“Yeah, I did chats with that, so? Anyone on the board could have seen it.”
“Right but your password… Finn23Zack69. Right?”
There was a long silence before Danny said, “How do you know that? Are you a hacker?”
“No,” Preston said. Goddamn, those daddies were right. You are me before I became… well, me. The problem is that everyone remembers me and no one remembers you, but if you just help me remember you — ”
“Then what?” Danny replied, shying away into the corner.
“If you let me remember you so that you can remember me, well… shit. How powerful would you like to be, anyway?”
“I’d rather be alive again,” Danny said.
“Yeah, well, I’d like a unicorn,” Preston replied.
“Shit, you sound just like my sister,” Danny muttered, and suddenly Preston found himself sucked out of the present world and down a dark vortex. At the end of it, he woke up staring at a crappy bus station ceiling, realizing that for the first time since he’d died, he could smell. Unfortunately, what he could smell was the heavy stench of urine, cum, and the over-arching mint of urinal cakes — and then Danny was kneeling above him, looking down and smiling.
“I don’t know where you went, dude,” Danny said. “But I took a little walk around when you vanished, and I ran into some people. Well, I ran into the Marx Brothers and I tried to ask them what was going on, but you can imagine how useful their information was.”
“I’ve met them,” Preston said. “I know. But you can’t blame them, because they’re trapped in their characters.”
“Kind of a reminder of how annoying movie characters would be in real life, right?”
“Except porn stars,” Preston quipped.
“Anyway, next I ran into that dude from the Christmas movie, It’s a Wonderful Life, and he was actually helpful. He explained a lot to me.”
“Yeah, really,” Danny replied. “Hey, I don’t know where you went when you blinked out, duded. But I’m glad you came back. Now, I think I understand, and there’s kind of two options.”
“Really?” Preston said.
“Number one, we just moosh together and forget all this shit and become one person again.”
“Not a bad idea, right?” Preston asked.
“You’d think, but… no. The other option is stay apart, each of us becomes who we really were, because we’re going to need to double up to take on the forces of evil.”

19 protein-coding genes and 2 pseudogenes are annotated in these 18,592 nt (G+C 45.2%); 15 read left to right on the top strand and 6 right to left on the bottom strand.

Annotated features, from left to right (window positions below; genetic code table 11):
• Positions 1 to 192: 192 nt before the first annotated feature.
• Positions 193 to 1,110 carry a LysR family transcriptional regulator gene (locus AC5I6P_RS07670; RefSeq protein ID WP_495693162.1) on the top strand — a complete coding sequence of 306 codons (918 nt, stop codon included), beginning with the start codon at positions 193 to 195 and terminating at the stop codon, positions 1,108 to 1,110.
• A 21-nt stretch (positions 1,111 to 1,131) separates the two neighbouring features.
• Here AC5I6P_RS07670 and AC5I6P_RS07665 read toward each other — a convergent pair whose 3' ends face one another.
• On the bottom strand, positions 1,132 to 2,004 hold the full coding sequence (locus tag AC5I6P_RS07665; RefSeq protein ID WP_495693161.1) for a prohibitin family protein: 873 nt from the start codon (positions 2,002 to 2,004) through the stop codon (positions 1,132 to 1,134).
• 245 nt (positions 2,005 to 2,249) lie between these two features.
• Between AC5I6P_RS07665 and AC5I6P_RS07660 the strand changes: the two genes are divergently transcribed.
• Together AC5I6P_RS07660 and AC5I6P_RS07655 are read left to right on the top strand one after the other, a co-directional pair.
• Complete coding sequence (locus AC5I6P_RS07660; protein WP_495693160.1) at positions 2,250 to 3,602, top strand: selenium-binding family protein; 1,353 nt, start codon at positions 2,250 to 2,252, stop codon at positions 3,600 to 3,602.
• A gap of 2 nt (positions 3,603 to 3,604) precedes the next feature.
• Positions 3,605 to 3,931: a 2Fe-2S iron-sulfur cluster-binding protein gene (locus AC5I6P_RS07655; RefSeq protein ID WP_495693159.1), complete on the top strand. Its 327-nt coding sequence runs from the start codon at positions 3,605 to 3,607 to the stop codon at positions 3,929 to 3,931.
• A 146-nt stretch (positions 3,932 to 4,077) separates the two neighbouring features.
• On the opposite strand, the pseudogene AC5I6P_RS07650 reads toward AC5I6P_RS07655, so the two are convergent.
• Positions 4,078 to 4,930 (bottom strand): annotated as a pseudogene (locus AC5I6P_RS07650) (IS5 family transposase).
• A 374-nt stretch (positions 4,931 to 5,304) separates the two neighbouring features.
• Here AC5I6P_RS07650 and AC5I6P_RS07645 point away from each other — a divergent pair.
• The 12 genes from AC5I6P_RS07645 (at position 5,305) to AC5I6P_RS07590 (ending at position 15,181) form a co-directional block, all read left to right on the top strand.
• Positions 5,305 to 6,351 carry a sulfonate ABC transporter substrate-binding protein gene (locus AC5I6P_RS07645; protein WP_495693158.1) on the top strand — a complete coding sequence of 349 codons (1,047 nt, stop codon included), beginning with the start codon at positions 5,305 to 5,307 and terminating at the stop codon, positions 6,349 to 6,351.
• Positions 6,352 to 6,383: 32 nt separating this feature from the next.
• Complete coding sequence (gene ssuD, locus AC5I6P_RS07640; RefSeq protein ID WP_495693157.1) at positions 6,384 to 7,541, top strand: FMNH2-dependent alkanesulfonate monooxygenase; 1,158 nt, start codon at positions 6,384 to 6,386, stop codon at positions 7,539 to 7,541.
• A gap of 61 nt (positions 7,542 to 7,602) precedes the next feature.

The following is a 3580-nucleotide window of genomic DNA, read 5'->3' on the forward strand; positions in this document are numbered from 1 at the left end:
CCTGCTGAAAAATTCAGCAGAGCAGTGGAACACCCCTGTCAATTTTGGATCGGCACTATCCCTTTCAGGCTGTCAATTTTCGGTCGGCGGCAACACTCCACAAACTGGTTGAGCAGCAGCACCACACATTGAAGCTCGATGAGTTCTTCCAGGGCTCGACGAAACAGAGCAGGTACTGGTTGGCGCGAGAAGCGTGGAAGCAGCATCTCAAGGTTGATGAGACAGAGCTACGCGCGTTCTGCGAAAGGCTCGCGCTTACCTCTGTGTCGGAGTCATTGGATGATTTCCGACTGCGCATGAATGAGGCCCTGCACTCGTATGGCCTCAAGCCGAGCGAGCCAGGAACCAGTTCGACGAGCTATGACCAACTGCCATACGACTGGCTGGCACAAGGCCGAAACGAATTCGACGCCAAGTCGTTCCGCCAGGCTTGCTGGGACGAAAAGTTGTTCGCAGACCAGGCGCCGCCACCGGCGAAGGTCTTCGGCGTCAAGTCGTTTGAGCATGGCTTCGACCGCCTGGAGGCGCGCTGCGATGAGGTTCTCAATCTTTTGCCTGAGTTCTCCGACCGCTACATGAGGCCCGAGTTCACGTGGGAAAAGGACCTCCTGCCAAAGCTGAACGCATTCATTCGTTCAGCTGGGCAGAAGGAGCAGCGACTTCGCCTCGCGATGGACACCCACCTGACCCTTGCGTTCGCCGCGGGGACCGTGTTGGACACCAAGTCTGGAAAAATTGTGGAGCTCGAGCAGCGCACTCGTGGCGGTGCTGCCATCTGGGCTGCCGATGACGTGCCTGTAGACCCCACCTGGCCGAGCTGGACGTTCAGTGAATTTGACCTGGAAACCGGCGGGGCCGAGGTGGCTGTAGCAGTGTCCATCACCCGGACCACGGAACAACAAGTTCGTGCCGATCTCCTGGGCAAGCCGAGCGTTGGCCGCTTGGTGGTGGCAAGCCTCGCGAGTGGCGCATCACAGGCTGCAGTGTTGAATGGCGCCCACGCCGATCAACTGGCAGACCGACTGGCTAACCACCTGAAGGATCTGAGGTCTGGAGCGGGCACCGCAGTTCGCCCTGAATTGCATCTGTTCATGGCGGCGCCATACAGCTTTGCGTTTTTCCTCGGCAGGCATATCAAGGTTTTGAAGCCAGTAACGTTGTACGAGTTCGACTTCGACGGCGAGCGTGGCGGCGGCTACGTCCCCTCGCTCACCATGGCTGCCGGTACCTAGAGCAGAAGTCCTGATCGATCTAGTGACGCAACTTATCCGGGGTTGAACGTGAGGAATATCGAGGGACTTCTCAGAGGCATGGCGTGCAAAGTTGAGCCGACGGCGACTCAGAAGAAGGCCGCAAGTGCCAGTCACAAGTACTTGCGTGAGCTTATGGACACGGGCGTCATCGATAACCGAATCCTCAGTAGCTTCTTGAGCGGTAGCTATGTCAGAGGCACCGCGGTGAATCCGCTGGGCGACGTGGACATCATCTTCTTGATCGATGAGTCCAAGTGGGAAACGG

“And who would they be?” Preston asked.
“Oddly enough, it’s a two-front war,” Danny said. “On the human side, it’s some genocidal human asshole in Pasadena. On the Rêve side, it’s the woman who pretends to be your mother.”
And what do we lose if we moosh?” Preston asked.
“Bascially,” Danny replied, “Everything. Oh, right. I forgot to mention the other part.”
“There’s another part?” Preston asked.
“Sure,” Danny replied, “Or didn’t you see the sky where you were?”
Preston shook his head and Danny took him outside where they looked west and saw the lightning. Then he looked at Danny, who just grabbed him.
“So… self-preservation over any stupid argument. Agreed?”
Preston hesitated for a second, then nodded. Just as he did, the storm front swept over them and the rain and hail came down, although it couldn’t touch them. For some reason, it went around them, creating silhouettes in the falling drops that would point them out to any humans there to see them had there been any humans on the streets at all.
But Danny and Preston could see what no human could, and that was that this was no normal storm. They could see the wraith-like presence that was actually controlling it, a darkly luminescent shimmering blue haze that both permeated the cloud and led it.
“What is it?” Preston asked.
“My god, that movie dude was right. He said that the real danger would be if somebody warned… what did he call them? Silvester…? Or sometimes Pearl? Anyway… yeah, that. This is what he warned about.”
“So what does that mean?” Preston demanded.
“We’re all fucked,” Danny replied as he grabbed Preston, held him tight, and the two of them dropped through the ground until they hit the Metro tunnel, then shot up it to Union Station and, from there, into the local highlands above downtown on what were called The Avenues.